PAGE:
What you should know about amputations
50,000 new amputations occur every year in the U.S. based on information from National Center for Health Statistics.
- ratio of upper limb to lower limb amputation is 1:4
- most common is partial hand amputation with loss of one or more fingers -- 61,000
- next common is loss of one arm -- 25,000
- 350,000 persons live with amputations in the U.S. – 30 percent have upper limb loss
- of this, wrist and hand amputations are estimated to make up ten percent of upper limb population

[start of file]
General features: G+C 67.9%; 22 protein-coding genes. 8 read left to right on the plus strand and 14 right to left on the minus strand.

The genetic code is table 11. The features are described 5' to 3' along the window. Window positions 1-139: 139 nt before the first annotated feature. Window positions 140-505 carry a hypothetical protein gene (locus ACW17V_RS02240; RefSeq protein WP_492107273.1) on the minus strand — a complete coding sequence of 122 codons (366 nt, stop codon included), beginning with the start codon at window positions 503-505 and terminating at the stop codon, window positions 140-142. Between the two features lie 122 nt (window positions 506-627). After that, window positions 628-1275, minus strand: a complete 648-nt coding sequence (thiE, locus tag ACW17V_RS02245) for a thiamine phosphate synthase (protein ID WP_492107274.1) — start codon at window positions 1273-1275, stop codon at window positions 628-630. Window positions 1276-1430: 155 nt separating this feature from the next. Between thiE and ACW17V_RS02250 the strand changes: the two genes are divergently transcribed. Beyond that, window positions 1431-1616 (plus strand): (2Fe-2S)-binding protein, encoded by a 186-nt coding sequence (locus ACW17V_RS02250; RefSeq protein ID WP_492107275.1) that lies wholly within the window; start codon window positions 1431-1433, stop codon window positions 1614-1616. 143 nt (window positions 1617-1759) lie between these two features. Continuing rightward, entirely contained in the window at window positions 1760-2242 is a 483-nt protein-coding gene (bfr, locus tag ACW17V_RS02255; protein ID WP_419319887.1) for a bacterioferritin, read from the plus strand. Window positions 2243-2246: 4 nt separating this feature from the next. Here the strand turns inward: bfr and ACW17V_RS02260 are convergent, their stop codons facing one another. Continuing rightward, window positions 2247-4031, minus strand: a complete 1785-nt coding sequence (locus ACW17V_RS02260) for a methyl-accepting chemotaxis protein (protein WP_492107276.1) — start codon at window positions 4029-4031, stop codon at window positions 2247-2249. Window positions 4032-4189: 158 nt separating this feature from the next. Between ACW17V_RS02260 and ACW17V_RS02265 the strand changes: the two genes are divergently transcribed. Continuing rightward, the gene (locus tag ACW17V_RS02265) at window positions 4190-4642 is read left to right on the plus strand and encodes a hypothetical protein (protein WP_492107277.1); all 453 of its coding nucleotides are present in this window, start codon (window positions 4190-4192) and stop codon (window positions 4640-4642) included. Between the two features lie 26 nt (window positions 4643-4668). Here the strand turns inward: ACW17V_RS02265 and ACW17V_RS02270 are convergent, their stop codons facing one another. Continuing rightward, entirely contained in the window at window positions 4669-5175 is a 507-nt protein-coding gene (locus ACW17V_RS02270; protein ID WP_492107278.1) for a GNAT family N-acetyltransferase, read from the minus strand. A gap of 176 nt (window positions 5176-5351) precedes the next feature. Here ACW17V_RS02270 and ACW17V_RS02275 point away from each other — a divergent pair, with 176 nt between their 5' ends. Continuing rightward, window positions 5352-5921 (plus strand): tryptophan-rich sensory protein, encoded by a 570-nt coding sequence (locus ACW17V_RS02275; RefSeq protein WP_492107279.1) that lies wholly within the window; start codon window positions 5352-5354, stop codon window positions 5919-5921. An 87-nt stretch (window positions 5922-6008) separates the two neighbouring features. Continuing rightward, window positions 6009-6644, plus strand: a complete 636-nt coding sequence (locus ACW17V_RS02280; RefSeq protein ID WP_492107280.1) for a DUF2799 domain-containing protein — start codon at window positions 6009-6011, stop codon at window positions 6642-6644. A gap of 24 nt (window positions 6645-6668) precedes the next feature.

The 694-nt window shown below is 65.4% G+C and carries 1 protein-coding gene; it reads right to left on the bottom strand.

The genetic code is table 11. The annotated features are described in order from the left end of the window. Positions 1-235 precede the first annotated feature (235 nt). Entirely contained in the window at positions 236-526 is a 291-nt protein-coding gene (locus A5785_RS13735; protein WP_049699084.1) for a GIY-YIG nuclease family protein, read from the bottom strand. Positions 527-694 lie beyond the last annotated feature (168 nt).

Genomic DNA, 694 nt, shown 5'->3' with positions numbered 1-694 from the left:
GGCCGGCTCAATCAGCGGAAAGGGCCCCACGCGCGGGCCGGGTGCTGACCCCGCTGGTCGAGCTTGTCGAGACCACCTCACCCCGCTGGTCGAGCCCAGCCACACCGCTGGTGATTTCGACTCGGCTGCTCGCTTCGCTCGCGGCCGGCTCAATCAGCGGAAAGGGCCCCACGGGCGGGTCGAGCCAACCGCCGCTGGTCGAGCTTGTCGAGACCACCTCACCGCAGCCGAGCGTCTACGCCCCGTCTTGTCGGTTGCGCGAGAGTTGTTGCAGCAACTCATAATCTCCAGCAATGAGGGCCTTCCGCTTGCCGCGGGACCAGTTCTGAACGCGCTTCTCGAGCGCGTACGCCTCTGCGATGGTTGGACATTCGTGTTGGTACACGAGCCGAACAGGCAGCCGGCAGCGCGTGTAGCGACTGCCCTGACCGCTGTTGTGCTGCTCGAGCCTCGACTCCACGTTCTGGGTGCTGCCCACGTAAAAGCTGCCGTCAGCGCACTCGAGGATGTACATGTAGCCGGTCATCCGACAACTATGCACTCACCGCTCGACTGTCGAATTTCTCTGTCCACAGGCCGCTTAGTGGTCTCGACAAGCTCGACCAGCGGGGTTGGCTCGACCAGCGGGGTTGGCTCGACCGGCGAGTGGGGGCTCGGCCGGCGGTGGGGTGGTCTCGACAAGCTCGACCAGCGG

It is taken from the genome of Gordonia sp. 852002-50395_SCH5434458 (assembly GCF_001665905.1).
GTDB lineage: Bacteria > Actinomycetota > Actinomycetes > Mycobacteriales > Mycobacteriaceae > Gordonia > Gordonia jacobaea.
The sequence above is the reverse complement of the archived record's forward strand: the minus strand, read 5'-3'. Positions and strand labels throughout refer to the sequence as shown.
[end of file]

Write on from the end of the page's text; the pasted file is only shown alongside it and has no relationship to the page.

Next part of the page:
- transradial amputations (below the elbow) make up 60 percent of total wrist and hand amputations
- which means 70 percent of all persons with upper limb amputations have amputations distal to the elbow
- In the U.S., 41,000 persons are registered who had an amputation of hand or complete arm
- 60 percent of arm amputations are between ages 21 and 64 years and 10 percent are under 21 years of age
Causes leading to amputation:
Reasons for amputation include cardiovascular disease, traumatic accidents, infection, tumors, nerve injury (trophic ulceration), and congenital anomalies.
- most frequent causes of upper limb amputation are trauma and cancer, followed by vascular complications of disease
- the right arm is more frequently involved in work related injuries
- 30-50 percent of handicapped persons do not use a prosthetic hand regularly